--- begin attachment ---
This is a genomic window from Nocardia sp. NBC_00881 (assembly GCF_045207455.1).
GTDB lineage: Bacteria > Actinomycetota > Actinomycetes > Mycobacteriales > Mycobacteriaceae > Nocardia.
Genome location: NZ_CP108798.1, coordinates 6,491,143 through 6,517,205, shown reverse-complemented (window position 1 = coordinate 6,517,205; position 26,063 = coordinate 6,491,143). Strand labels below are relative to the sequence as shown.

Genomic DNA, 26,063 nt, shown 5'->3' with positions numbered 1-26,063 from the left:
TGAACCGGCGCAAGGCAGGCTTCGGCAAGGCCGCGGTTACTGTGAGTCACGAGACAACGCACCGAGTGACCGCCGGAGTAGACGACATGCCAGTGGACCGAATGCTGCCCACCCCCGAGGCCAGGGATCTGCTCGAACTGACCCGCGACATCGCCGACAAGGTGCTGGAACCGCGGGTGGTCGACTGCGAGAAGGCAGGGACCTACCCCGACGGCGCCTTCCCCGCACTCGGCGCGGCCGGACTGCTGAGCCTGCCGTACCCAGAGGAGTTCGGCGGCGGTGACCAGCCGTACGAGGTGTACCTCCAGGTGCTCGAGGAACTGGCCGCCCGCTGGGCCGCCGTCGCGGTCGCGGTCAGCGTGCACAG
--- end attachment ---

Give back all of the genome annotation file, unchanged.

This is a genomic window from Nocardia sp. NBC_00881 (assembly GCF_045207455.1).
GTDB lineage: Bacteria > Actinomycetota > Actinomycetes > Mycobacteriales > Mycobacteriaceae > Nocardia.
Genome location: NZ_CP108798.1, coordinates 6,491,143 through 6,517,205, shown reverse-complemented (window position 1 = coordinate 6,517,205; position 26,063 = coordinate 6,491,143). Strand labels below are relative to the sequence as shown.

Genomic DNA, 26,063 nt, shown 5'->3' with positions numbered 1-26,063 from the left:
TGAACCGGCGCAAGGCAGGCTTCGGCAAGGCCGCGGTTACTGTGAGTCACGAGACAACGCACCGAGTGACCGCCGGAGTAGACGACATGCCAGTGGACCGAATGCTGCCCACCCCCGAGGCCAGGGATCTGCTCGAACTGACCCGCGACATCGCCGACAAGGTGCTGGAACCGCGGGTGGTCGACTGCGAGAAGGCAGGGACCTACCCCGACGGCGCCTTCCCCGCACTCGGCGCGGCCGGACTGCTGAGCCTGCCGTACCCAGAGGAGTTCGGCGGCGGTGACCAGCCGTACGAGGTGTACCTCCAGGTGCTCGAGGAACTGGCCGCCCGCTGGGCCGCCGTCGCGGTCGCGGTCAGCGTGCACAG